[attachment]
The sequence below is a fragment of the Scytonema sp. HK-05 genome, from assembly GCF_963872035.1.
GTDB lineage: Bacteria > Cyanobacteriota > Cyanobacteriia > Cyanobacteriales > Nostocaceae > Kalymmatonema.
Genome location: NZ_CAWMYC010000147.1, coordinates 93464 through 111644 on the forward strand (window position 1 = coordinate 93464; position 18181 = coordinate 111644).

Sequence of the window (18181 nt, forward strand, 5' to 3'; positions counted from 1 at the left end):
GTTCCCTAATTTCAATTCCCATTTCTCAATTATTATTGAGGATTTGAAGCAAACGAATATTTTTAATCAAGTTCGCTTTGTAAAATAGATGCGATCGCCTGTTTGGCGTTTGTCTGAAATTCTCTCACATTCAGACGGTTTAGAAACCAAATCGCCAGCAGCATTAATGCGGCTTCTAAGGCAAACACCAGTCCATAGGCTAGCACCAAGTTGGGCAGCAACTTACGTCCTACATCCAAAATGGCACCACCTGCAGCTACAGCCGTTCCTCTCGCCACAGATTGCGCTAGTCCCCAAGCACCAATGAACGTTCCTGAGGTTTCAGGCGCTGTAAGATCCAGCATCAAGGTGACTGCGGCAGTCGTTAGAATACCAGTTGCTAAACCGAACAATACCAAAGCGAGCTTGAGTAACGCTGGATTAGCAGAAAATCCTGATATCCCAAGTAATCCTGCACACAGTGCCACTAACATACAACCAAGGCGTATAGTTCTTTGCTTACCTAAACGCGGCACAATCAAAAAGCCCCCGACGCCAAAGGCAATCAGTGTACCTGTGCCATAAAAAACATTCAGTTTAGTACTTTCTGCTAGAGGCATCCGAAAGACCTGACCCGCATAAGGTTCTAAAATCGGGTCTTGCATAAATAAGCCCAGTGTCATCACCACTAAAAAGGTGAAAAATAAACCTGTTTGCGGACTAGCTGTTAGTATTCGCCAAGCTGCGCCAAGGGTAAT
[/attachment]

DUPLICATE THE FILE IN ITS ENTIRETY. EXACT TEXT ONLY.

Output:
The sequence below is a fragment of the Scytonema sp. HK-05 genome, from assembly GCF_963872035.1.
GTDB lineage: Bacteria > Cyanobacteriota > Cyanobacteriia > Cyanobacteriales > Nostocaceae > Kalymmatonema.
Genome location: NZ_CAWMYC010000147.1, coordinates 93464 through 111644 on the forward strand (window position 1 = coordinate 93464; position 18181 = coordinate 111644).

Sequence of the window (18181 nt, forward strand, 5' to 3'; positions counted from 1 at the left end):
GTTCCCTAATTTCAATTCCCATTTCTCAATTATTATTGAGGATTTGAAGCAAACGAATATTTTTAATCAAGTTCGCTTTGTAAAATAGATGCGATCGCCTGTTTGGCGTTTGTCTGAAATTCTCTCACATTCAGACGGTTTAGAAACCAAATCGCCAGCAGCATTAATGCGGCTTCTAAGGCAAACACCAGTCCATAGGCTAGCACCAAGTTGGGCAGCAACTTACGTCCTACATCCAAAATGGCACCACCTGCAGCTACAGCCGTTCCTCTCGCCACAGATTGCGCTAGTCCCCAAGCACCAATGAACGTTCCTGAGGTTTCAGGCGCTGTAAGATCCAGCATCAAGGTGACTGCGGCAGTCGTTAGAATACCAGTTGCTAAACCGAACAATACCAAAGCGAGCTTGAGTAACGCTGGATTAGCAGAAAATCCTGATATCCCAAGTAATCCTGCACACAGTGCCACTAACATACAACCAAGGCGTATAGTTCTTTGCTTACCTAAACGCGGCACAATCAAAAAGCCCCCGACGCCAAAGGCAATCAGTGTACCTGTGCCATAAAAAACATTCAGTTTAGTACTTTCTGCTAGAGGCATCCGAAAGACCTGACCCGCATAAGGTTCTAAAATCGGGTCTTGCATAAATAAGCCCAGTGTCATCACCACTAAAAAGGTGAAAAATAAACCTGTTTGCGGACTAGCTGTTAGTATTCGCCAAGCTGCGCCAAGGGTAAT